1. re: cowboyardee

              One of the techniques I've tried was from the Food Network web site and it's called rotisserie chicken but it is done in a conventional oven. It calls to roast the bird at 250 F for 5 hours. This actually gives moist, excellent chicken but renders the skin practically inedible. Does anyone cook chicken at a low temperature and salvage the skin?

              1. re: richburgfoodie

                My favorite roast chicken is done on the rotisserie on the gas grill. Just season your chicken well and put it on the rotiesserie and about 1 1/2 hours for a 4-5lb chicken. So moist and succelent! And easy cleanup to boot!!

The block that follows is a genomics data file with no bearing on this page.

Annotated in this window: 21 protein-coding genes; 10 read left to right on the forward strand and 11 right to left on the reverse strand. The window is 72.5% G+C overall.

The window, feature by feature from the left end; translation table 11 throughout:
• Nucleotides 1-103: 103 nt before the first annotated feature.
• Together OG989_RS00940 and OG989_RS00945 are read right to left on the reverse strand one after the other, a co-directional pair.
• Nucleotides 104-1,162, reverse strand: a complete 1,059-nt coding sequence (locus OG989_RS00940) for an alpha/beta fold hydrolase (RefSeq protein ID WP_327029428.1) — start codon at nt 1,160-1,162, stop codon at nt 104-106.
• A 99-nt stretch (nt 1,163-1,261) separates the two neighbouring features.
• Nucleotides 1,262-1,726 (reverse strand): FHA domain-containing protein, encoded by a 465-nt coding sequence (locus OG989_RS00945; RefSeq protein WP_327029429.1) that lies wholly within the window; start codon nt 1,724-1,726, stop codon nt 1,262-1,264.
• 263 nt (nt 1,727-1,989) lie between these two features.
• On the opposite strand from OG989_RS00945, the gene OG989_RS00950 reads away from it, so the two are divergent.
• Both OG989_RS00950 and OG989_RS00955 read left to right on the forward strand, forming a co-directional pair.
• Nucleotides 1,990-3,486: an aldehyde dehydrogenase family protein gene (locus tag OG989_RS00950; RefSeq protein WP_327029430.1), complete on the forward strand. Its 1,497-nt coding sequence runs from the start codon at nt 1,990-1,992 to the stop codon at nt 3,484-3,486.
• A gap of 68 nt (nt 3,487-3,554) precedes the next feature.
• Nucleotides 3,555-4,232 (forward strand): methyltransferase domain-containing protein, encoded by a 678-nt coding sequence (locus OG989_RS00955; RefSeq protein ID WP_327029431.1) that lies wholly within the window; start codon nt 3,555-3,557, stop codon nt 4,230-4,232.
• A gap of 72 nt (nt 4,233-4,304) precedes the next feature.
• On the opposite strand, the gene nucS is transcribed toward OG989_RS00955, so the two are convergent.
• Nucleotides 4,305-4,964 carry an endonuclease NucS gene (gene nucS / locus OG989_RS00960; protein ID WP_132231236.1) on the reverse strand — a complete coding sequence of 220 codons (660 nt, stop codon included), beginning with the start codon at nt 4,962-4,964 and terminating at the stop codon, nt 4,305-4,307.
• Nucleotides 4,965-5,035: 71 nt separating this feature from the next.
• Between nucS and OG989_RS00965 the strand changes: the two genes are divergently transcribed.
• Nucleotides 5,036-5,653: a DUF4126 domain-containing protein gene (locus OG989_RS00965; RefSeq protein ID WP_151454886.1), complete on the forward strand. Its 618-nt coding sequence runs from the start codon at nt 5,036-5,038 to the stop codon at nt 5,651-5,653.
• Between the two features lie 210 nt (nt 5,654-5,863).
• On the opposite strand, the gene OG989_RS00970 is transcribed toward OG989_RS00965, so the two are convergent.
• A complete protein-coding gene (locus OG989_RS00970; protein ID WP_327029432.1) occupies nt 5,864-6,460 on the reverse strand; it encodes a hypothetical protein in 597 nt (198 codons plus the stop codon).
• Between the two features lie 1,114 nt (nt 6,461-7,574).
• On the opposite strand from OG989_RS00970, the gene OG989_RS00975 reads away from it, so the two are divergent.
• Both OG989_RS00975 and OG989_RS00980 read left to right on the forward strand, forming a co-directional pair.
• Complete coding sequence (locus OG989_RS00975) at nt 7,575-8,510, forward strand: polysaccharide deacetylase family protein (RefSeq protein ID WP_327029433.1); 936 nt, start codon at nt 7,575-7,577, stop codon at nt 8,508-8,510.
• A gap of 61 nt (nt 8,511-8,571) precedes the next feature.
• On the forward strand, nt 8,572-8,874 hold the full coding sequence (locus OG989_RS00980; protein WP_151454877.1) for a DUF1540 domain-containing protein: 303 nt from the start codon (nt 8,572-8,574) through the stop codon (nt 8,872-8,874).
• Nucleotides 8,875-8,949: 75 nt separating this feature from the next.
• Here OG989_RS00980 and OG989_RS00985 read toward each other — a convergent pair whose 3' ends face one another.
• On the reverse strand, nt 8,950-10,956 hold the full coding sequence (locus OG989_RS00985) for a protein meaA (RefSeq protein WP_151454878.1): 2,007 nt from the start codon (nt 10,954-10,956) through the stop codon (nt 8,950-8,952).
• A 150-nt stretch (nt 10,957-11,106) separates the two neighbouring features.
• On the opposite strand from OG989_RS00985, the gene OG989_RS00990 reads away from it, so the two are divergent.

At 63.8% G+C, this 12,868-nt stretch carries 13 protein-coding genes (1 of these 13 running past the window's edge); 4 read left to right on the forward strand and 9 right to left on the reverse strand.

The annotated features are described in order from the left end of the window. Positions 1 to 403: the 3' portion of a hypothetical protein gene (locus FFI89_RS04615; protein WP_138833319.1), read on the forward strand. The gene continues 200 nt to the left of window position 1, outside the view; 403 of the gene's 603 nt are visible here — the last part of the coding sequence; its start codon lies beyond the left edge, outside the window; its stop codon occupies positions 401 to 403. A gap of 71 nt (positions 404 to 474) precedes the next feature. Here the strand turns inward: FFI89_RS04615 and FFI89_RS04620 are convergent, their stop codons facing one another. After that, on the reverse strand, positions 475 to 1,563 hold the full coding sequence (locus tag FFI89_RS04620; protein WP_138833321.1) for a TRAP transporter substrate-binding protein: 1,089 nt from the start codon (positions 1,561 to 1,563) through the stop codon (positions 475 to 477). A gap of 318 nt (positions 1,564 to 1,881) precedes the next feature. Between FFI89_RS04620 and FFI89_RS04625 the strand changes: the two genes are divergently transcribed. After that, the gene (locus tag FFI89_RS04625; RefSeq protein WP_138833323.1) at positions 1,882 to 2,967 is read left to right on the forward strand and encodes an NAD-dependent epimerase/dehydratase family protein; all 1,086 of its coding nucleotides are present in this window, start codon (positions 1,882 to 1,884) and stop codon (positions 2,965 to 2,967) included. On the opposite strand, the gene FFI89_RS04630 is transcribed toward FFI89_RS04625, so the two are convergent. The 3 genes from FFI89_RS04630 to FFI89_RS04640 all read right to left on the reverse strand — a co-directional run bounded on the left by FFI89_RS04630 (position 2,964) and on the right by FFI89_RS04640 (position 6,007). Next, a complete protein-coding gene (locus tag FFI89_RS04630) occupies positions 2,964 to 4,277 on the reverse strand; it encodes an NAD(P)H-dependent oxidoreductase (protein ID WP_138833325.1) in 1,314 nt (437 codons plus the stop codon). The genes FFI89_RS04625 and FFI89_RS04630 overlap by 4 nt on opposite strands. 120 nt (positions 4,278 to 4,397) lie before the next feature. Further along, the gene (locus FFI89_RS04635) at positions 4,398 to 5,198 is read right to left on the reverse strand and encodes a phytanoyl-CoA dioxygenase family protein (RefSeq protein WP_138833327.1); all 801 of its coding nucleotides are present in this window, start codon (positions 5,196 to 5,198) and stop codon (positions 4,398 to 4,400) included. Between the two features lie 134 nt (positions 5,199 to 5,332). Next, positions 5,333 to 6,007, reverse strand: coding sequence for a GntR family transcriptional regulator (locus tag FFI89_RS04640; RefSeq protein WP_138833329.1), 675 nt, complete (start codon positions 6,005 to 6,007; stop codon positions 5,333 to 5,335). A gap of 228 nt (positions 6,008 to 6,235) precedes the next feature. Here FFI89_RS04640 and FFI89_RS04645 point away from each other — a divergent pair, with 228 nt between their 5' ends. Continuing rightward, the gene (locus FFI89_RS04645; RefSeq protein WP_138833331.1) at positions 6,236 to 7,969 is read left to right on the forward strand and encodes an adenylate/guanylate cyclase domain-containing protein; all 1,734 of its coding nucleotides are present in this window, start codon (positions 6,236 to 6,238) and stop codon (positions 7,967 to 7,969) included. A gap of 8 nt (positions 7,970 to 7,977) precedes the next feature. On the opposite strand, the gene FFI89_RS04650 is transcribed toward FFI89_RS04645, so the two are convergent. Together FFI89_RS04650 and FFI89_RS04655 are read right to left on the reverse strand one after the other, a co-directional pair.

2. If on the grill, as said before, the easiest way is the beer can chicken. You really can't go wrong, pick out the rub you want to use, grill it for an hour or so....done. I've just started to do the Rick Bayless roadside chicken as well and am liking it.

              2 Replies
              1. re: cb1

                I'm familiar with Rick Bayless but I'm not hip to his "roadside chicken". Could you help me out on that a little, cb1? Thanks.

                1. re: richburgfoodie

                  I just found about it myself and have done it twice in the last two weeks or so. It's from his book Everyday Mexican. It is a spatchcock or butterflied way of cooking. Just google it. The recipie is all over the place.